Why the UK’s top 10% earners are feeling the pinch of inequality


The UK is a country of stark inequalities, where the richest 10% of the population have more than half of the total wealth, while the poorest 10% have less than 2%. But despite their privileged position, many of the high earners are feeling anxious and insecure about their future. What are the reasons behind their discontent, and what are the implications for the rest of society?

The cost of living in a divided society

One of the main sources of worry for the top 10% earners is the rising cost of living, especially in housing, education and health. Many of them feel that they have to spend a large proportion of their income on these essentials, leaving little room for savings or investments. They also feel that they have to compete with the super-rich, who can afford to buy properties in prime locations, send their children to elite schools and access private health care.

Why the UK’s top 10% earners are feeling the pinch of inequality
Why the UK’s top 10% earners are feeling the pinch of inequality

According to a recent report by the Resolution Foundation, a think tank that focuses on living standards, the top 10% earners have seen their disposable income fall by 3% since 2006-07, while the bottom half of earners have seen theirs rise by 9%. The report also found that the top 10% earners have experienced a decline in their wealth share, from 44% in 2006-08 to 39% in 2016-18. This is partly due to the fall in house prices after the financial crisis, which hit the high earners harder than the low earners.

The report suggests that the top 10% earners are feeling the pinch of inequality, as they are squeezed between the super-rich and the rest of society. They are also facing higher taxes and lower public spending, as the government tries to reduce the budget deficit and debt. The report warns that this could lead to a loss of social cohesion and trust, as well as a decline in support for progressive policies that could benefit the majority.

The myths and realities of meritocracy

Another factor that contributes to the dissatisfaction of the top 10% earners is their perception of meritocracy. Many of them believe that they have achieved their status through hard work and talent, and that they deserve their rewards. They also tend to underestimate the role of luck, inheritance and social connections in their success. They often compare themselves with those who are richer or more powerful than them, rather than those who are worse off.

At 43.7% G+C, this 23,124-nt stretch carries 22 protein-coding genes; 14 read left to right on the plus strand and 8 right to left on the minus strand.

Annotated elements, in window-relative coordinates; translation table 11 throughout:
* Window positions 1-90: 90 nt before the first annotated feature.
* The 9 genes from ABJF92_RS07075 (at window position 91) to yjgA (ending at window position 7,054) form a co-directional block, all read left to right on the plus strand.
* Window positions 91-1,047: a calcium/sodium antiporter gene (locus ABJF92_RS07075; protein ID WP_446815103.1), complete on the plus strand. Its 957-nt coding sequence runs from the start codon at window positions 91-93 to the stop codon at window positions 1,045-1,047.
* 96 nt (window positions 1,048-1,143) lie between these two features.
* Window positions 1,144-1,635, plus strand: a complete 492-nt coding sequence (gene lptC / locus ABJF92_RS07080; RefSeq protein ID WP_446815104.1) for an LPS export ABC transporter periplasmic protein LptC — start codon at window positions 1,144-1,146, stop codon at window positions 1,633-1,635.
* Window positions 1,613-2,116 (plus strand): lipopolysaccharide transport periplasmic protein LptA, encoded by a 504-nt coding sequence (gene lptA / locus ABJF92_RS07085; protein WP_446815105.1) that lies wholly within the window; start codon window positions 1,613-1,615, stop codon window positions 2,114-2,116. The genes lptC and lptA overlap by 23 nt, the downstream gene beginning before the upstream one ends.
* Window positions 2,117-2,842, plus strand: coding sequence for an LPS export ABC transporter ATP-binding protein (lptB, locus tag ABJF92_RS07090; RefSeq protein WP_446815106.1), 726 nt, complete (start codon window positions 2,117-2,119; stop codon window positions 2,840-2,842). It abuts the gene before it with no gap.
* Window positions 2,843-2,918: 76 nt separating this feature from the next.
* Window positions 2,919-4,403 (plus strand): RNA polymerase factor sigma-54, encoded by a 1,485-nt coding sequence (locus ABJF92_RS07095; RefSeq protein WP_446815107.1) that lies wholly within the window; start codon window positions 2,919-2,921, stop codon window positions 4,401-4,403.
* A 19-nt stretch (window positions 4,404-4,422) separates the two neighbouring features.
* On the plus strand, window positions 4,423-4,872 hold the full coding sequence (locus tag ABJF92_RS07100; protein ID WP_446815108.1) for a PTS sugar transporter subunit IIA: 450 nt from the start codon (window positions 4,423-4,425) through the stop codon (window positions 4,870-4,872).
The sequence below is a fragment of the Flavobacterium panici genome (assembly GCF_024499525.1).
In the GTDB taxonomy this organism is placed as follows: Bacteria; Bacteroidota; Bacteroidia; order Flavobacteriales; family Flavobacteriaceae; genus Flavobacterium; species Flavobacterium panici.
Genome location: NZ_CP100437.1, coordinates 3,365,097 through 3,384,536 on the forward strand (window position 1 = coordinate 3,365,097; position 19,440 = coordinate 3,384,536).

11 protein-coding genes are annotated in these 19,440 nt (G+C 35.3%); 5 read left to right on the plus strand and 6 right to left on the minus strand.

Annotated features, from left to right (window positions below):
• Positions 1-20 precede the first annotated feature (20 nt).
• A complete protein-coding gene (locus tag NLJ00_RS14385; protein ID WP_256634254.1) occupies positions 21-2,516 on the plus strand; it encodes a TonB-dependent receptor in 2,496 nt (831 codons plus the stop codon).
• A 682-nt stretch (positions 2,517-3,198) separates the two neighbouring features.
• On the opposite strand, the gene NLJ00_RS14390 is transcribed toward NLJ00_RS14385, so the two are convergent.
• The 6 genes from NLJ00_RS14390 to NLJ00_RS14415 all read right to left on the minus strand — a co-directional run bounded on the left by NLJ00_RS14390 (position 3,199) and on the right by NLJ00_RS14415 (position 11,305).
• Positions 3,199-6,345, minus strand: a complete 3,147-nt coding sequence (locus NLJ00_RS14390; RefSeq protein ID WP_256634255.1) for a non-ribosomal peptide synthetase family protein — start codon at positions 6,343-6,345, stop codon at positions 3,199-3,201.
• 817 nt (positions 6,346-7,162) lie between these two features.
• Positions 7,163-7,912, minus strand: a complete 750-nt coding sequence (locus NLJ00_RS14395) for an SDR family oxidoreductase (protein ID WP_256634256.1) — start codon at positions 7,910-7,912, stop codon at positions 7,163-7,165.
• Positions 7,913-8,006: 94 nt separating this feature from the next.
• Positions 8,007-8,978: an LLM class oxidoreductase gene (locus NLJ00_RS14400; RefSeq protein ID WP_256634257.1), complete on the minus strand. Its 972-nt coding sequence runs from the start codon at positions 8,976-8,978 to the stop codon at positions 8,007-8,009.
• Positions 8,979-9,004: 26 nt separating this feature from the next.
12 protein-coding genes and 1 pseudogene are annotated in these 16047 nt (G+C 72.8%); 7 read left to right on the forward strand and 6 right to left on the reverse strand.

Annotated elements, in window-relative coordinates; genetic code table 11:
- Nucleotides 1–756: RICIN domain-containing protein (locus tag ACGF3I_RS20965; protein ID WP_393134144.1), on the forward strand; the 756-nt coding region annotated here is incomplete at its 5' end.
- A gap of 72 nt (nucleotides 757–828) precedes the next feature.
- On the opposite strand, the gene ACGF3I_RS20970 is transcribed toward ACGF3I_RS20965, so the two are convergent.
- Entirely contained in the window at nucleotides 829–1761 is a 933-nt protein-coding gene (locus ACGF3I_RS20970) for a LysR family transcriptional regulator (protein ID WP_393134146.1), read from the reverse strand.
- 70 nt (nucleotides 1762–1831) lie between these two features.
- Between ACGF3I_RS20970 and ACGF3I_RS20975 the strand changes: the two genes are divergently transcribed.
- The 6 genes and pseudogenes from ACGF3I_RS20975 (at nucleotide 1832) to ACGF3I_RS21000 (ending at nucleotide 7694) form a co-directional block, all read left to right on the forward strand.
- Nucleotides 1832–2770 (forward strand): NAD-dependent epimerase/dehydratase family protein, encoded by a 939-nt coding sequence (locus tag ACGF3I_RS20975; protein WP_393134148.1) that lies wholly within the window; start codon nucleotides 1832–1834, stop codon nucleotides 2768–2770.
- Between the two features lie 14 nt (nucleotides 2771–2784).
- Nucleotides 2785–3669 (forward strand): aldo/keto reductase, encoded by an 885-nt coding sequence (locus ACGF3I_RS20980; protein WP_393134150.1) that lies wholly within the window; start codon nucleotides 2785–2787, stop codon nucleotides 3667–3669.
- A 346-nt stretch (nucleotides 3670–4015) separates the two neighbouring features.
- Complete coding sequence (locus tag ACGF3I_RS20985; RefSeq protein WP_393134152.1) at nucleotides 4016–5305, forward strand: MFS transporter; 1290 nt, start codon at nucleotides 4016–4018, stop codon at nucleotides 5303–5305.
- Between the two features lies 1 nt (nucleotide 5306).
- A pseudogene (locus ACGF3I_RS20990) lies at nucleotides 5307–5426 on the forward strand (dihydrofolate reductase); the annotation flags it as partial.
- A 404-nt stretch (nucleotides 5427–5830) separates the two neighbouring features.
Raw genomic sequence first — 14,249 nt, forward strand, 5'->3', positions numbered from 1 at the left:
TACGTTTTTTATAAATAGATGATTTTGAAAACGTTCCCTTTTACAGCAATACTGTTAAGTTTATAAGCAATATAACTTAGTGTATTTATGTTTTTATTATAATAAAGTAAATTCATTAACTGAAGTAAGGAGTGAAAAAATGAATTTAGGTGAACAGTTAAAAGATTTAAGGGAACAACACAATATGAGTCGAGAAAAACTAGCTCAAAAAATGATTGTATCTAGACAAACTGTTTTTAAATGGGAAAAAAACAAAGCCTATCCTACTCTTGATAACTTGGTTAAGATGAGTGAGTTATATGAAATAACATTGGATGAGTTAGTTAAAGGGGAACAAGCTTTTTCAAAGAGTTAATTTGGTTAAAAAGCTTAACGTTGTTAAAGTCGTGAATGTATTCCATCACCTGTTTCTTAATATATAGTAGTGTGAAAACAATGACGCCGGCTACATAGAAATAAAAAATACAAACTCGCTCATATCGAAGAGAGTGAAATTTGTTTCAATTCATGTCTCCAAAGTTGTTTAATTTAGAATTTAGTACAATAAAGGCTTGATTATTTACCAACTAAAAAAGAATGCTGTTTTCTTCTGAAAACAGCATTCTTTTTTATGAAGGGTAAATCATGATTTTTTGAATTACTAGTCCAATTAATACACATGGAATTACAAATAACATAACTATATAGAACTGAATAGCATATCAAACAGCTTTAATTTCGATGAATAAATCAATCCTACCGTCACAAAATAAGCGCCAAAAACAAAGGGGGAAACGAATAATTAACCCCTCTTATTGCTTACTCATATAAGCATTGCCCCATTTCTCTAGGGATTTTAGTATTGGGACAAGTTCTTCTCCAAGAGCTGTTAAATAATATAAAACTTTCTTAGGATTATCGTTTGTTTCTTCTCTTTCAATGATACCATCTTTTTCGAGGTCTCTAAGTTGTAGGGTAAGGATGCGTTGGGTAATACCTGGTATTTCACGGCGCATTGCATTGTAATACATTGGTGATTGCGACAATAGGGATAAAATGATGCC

However, this view of meritocracy is challenged by evidence that shows that social mobility in the UK is low and declining. According to a study by the Social Mobility Commission, an independent body that monitors progress on social mobility, only one in eight children from low-income backgrounds is likely to become a high earner as an adult. The study also found that there is a strong correlation between family background and educational attainment, occupational status and income.

The study argues that meritocracy is a myth that masks the structural barriers and inequalities that prevent many people from reaching their potential. It calls for a radical overhaul of the education system, the labour market and the welfare state to create more opportunities and support for those who are disadvantaged by their circumstances.

The consequences of turning away from society

A third factor that affects the well-being of the top 10% earners is their relationship with society. Many of them feel alienated from the rest of society, as they live in segregated neighbourhoods, send their children to private schools and access private services. They also tend to have less contact and empathy with people from different backgrounds and experiences. They often have misperceptions about wider society, such as overestimating the level of welfare spending, unemployment and immigration.

This isolation and detachment can have negative consequences for both themselves and society. For themselves, it can lead to a loss of social capital, which is the network of relationships and trust that can provide support, information and resources. It can also lead to a loss of civic engagement, which is the participation in public affairs and collective action. For society, it can lead to a loss of social cohesion, which is the sense of belonging and solidarity among different groups. It can also lead to a loss of social justice, which is the fair distribution of rights and responsibilities among all members.

The authors of Uncomfortably Off: Why the top 10% of Earners Should Care About Inequality (co-authored by Gerry Mitchell), a book based on interviews with high earners in Britain, argue that this situation is unsustainable and undesirable. They urge the top 10% earners to recognise their interdependence with society, and to take more responsibility for its well-being. They suggest that this would not only benefit society as a whole, but also themselves, as they would enjoy more security, happiness and fulfilment.


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